AT&T has scrapped its plans to purchase rival mobile carrier T-Mobile USA in the face of opposition from two U.S. agencies.
AT&T said Monday it has agreed to end its bid to acquire T-Mobile USA from parent company Deutsche Telekom for US$39 billion. AT&T will "continue to invest" in its own services, Randall Stephenson, AT&T chairman and CEO, said in a statement.
Stephenson called on the U.S. Federal Communications Commission and Congress to move quickly to deal with looming spectrum shortages in the mobile industry. The FCC should "expeditiously" approve AT&T's deal to buy 700MHz spectrum from Qualcomm for $1.9 billion, and lawmakers should move ahead on plans to make new spectrum available for mobile broadband, he said.
AT&T had argued that the T-Mobile spectrum would help it handle skyrocketing demands for mobile broadband services.
"The mobile Internet is a dynamic industry that can be a critical driver in restoring American economic growth and job creation, but only if companies are allowed to react quickly to customer needs and market forces," Stephenson said in the statement.
AT&T will pay a $4 billion breakup fee to Deutsche Telekom, with the charge added to the company's fourth-quarter financial results. AT&T will also enter into a roaming agreement with the German carrier, the company said in a press release.
Both the FCC and the U.S. Department of Justice had opposed the deal. The DOJ filed an antitrust lawsuit to block it in August, and the FCC announced in November that its staff had found the acquisition to be contrary to the public interest.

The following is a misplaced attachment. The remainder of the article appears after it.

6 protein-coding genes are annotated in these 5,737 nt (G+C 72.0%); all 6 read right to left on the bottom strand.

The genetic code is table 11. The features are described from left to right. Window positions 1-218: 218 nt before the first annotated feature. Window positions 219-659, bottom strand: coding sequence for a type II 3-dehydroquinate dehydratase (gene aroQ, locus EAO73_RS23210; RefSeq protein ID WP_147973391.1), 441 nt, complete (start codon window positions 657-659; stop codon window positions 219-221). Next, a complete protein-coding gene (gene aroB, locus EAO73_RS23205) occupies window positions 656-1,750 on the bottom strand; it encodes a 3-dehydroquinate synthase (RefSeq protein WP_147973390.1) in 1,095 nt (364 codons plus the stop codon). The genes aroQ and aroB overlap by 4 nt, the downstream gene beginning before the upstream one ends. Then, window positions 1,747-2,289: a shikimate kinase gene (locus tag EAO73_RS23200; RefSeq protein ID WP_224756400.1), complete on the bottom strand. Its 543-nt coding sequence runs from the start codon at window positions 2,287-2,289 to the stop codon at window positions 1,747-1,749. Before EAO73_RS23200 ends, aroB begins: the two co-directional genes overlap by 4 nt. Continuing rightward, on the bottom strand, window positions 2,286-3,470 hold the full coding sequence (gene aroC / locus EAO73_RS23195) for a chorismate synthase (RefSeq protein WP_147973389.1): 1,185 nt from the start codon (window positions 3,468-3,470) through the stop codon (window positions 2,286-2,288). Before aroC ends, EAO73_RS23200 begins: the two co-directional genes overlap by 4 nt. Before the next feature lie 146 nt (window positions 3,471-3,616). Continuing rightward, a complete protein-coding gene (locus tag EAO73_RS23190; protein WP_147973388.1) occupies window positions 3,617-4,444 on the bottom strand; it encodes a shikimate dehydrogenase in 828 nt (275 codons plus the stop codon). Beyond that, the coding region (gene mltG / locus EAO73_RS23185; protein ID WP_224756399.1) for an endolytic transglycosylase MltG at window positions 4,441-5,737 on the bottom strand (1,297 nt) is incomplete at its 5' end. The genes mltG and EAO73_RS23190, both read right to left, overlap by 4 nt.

Public Knowledge, a digital rights group that led the charge against the deal, applauded AT&T's decision.
"In this age of cynicism, it is important for the American people to see that Washington does not always go to the highest bidder," said Harold Feld, Public Knowledge's legal director. "The Department of Justice and the Federal Communications Commission stood up to tremendous lobbying pressure as AT&T spent tens of millions of dollars trying to push this merger through."
Feld said he hopes AT&T and T-Mobile will now focus on deploying their networks, "rather than trying to merge to duopoly," with AT&T and Verizon controlling nearly 80 percent of the U.S. mobile market if the merger had happened.
"These businesses are fundamentally sound, and have what it takes to bring broadband and jobs to America on their own," he added.
After the FCC's November announcement, AT&T withdrew its application at the FCC to transfer T-Mobile's spectrum licenses. The deal appeared to be doomed earlier this month when Judge Ellen Segal Huvelle, overseeing the DOJ case at the U.S. District Court for the District of Columbia, grilled AT&T's lawyers about how they expected to move forward with the acquisition without an active license transfer application at the FCC.
A week ago, AT&T and the DOJ filed a joint motion to put the antitrust case on hold while AT&T considered its options. Huvelle quickly approved the motion.
After the hearing before Huvelle earlier this month, many mobile analysts said they didn't see how AT&T could restructure the deal and win approval in the court case and before the FCC.
AT&T refused to give up on the deal long after many other observers did, said Jeff Kagan, an independent telecom analyst.
"I thought it was done when the DOJ weighed in. It wasn't," he said. "I thought it was done when the FCC weighed in. It wasn't."
AT&T could possibly propose the deal in a few years, when the antitrust climate in Washington has changed, Kagan said. T-Mobile could also talk to smaller mobile carriers about merging, he added.
Grant Gross covers technology and telecom policy in the U.S. government for The IDG News Service. Follow Grant on Twitter at GrantGross. Grant's e-mail address is firstname.lastname@example.org.